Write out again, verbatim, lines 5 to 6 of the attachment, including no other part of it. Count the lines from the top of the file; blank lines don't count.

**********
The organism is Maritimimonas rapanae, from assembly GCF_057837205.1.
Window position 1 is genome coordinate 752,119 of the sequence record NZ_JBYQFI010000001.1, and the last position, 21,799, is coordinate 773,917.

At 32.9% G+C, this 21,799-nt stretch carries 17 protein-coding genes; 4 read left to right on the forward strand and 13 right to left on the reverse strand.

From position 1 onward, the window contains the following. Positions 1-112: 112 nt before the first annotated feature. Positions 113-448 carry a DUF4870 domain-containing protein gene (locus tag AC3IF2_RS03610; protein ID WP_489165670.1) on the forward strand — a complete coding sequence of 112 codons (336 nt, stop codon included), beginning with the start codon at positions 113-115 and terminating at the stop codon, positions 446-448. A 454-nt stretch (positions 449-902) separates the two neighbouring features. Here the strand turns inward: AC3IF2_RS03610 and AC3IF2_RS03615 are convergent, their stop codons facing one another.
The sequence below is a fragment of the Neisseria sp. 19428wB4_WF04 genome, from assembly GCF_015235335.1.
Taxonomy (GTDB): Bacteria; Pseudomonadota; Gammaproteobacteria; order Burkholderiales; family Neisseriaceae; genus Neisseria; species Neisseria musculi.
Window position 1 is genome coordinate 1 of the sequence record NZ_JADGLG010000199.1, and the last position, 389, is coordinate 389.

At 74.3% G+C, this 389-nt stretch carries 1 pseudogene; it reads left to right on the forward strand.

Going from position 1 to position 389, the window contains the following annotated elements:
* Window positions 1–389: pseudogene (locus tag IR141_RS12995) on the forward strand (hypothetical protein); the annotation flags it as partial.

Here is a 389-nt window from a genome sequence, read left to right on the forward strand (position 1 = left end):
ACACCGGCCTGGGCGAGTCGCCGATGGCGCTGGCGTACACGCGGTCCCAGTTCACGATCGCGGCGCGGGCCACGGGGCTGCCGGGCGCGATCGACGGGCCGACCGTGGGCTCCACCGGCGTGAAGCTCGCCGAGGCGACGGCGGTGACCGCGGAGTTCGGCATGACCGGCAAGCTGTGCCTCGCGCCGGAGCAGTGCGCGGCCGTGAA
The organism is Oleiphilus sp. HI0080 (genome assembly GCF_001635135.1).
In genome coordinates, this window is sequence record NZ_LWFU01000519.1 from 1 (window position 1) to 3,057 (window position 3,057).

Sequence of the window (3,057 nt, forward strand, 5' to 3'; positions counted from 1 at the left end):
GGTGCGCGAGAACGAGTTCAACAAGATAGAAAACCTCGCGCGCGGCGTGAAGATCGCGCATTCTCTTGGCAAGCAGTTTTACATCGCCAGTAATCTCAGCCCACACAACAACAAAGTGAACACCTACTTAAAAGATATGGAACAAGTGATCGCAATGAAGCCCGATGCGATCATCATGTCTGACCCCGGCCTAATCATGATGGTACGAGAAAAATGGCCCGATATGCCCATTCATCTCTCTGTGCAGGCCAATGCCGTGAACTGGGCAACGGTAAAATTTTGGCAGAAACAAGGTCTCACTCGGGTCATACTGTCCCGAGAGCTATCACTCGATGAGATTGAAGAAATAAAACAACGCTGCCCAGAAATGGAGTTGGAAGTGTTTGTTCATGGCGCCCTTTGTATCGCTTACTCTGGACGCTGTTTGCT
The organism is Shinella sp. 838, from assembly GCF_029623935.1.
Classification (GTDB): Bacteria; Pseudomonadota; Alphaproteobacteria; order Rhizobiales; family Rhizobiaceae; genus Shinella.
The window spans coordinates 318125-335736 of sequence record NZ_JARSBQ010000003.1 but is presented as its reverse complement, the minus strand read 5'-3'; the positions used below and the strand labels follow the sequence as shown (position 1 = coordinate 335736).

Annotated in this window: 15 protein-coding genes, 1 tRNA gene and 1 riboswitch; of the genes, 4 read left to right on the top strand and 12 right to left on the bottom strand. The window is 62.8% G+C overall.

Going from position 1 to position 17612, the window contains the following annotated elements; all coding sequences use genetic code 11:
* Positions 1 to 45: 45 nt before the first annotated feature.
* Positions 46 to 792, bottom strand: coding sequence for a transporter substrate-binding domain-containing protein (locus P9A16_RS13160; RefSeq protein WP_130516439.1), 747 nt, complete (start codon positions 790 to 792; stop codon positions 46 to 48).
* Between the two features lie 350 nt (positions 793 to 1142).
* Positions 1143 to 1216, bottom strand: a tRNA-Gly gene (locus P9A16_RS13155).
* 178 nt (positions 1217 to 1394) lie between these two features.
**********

The sequence below is a fragment of the Neisseria sp. 19428wB4_WF04 genome, from assembly GCF_015235335.1.
Taxonomy (GTDB): Bacteria; Pseudomonadota; Gammaproteobacteria; order Burkholderiales; family Neisseriaceae; genus Neisseria; species Neisseria musculi.